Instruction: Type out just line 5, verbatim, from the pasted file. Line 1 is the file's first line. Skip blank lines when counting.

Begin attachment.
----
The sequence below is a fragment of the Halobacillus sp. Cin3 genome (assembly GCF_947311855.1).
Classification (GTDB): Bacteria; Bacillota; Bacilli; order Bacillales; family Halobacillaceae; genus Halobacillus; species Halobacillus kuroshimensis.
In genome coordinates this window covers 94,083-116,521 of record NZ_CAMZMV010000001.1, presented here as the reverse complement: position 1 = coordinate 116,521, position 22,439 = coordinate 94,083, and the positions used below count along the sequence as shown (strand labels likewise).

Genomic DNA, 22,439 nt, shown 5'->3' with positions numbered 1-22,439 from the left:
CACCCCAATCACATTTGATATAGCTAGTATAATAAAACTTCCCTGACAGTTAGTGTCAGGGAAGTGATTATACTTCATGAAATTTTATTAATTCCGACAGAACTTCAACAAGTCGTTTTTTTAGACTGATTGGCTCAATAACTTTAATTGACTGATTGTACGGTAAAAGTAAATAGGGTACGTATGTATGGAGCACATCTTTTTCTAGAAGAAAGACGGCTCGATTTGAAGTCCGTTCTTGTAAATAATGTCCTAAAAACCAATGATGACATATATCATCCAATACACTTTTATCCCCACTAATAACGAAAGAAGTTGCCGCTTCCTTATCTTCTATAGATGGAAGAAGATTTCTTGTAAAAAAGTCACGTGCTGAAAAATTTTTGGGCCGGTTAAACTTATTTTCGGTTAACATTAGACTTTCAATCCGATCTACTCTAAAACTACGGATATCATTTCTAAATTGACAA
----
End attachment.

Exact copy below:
CACCCCAATCACATTTGATATAGCTAGTATAATAAAACTTCCCTGACAGTTAGTGTCAGGGAAGTGATTATACTTCATGAAATTTTATTAATTCCGACAGAACTTCAACAAGTCGTTTTTTTAGACTGATTGGCTCAATAACTTTAATTGACTGATTGTACGGTAAAAGTAAATAGGGTACGTATGTATGGAGCACATCTTTTTCTAGAAGAAAGACGGCTCGATTTGAAGTCCGTTCTTGTAAATAATGTCCTAAAAACCAATGATGACATATATCATCCAATACACTTTTATCCCCACTAATAACGAAAGAAGTTGCCGCTTCCTTATCTTCTATAGATGGAAGAAGATTTCTTGTAAAAAAGTCACGTGCTGAAAAATTTTTGGGCCGGTTAAACTTATTTTCGGTTAACATTAGACTTTCAATCCGATCTACTCTAAAACTACGGATATCATTTCTAAATTGACAA